Love Hurts

Dr. Sue Gill offers suggestions for when things totally, irrevocably, undeniably fall apart.

I hate to be a downer. With the new year upon us, cutesy Valentine’s Day coming, and sweet little pink and yellow Easter Peeps hitting the shelves soon, I should be writing something about hope and new beginnings and love.

But I am tired, and a lot of people I have been talking with are having a tough time, and I worry that a lot of you who are reading this are not blissfully in love. So for all of you who are healthy, and happy in your relationships, and have great jobs, and are enjoying everything about your life, I encourage you to read another article. There are a lot of good ones in this issue for you.

For the rest of you, make yourself a cup of tea, put on your stretchy pants, and let’s talk about how to get through it when things totally, irrevocably, undeniably fall apart.

First, try not to panic. That always makes things worse. Oh, you are going to feel terrible; there is no question about that. If your partner has left, if you lost your job, if you or a loved one just got a terrible diagnosis, if someone beat you up because you are “a fag,” then you are supposed to feel like your chest is going to explode. You are supposed to cry in the grocery store. You are supposed lose your car keys in the freezer and forget to feed the cat and not shower for five days and not sleep at all and then sleep all the time. But try not to panic, as that will only increase your suffering.

Second, let people help you. A lot. But be really strategic about that if you can. I know that’s hard when you feel like death, but try. By strategic, I mean that you have to be in charge of knowing who will be most helpful and how and when they can help. For example, if you are harmed because you are queer, let us help you. Oh my goodness, you can have the support of the whole LGBTQ community in minutes! But if you are in the middle of some terrible relationship drama, and loyalties are split, and you can’t figure out who is your friend anymore, maybe you need a big hug from your mom. Or whoever is the most mom-ish person you know. Call that person right now and tell them that you need a hug, OK?

That brings up number three. Try not to be resentful when people don’t know how to help you, or try to be helpful in ways that don’t work for you, or just disappear on you. Just let that go; you need to put all of your energy toward getting better. Try to assume that people are well meaning, even if their attempts are somewhat misguided. Know that some people are quite trainable and will help if you can tell them exactly what you need. Some people you thought were friends will probably just disappear during your darkest days. I don’t know why either, so try to not spend too much energy on that. It might be best to channel the Dalai Lama on that one, otherwise it will really add to your hurt. I think he’d say something like, “Cultivate extra compassion for that person. They are just a human being seeking happiness like you. They may be dealing with their own dark times. They may be too scared to help you. Wish them peace.”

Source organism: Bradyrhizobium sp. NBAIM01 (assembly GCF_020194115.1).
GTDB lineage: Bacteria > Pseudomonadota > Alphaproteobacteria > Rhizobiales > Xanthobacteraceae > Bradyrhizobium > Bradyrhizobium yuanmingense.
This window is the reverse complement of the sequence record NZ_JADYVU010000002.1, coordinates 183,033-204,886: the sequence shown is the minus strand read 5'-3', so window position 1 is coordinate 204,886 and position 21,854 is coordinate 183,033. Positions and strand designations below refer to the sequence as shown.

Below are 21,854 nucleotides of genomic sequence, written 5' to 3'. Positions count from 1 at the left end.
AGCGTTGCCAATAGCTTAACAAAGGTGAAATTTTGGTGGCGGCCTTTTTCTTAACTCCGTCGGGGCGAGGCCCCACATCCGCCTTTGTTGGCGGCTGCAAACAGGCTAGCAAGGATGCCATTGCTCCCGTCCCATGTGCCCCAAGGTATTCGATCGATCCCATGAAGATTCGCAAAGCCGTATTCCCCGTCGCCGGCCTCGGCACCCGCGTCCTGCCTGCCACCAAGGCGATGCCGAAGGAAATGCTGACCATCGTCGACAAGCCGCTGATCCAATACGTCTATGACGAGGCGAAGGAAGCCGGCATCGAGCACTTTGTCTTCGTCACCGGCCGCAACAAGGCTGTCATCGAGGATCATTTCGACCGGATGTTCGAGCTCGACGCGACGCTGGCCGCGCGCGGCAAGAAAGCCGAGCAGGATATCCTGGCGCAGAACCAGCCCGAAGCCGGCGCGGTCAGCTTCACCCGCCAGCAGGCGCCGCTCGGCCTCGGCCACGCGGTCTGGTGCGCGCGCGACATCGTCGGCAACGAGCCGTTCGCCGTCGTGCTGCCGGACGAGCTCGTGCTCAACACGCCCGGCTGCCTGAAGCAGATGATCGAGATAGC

Smile. It is physically impossible for me to picture the impish smile of the Dalai Lama and simultaneously feel resentment toward anybody. Let’s make that number four. If you aren’t into the Dalai Lama, think about kittens or something. This is a great mind trick to use when you feel like death. Your mind can actually only focus on one thing at a time, so if it’s thinking about the Dalai Lama or kittens, it cannot focus on how terrible you feel. It might only be able to stay there for a second, but that is a second of not thinking about the terribleness. Try it again in another second. And another.

Let go. There is a word for this in psychology, but I can’t think of it right now, and I’m too tired to look it up. Here I am demonstrating number five. When things are falling apart, please stop worrying about stuff that doesn’t matter. Of the top ten things you have to do, I promise that your life will be just fine if you skip five of them. You are welcome to do 50 things that don’t matter if it will help you get through a day where your bones hurt, but it’s equally OK to just stay in bed some days.

Remember that when things totally, irrevocably, undeniably fall apart, your main job is to just get through it. Most things get better in one way or another. You will find a new kind of normal for those things that won’t get better. So just get through today the best that you can. n

Sue and her partner Sheri have lived in Madison since 2000. They keep busy with their two dogs, Frankie and Maslow. Sue is a psychologist in private practice and can be found online at www.madisontherapy.com.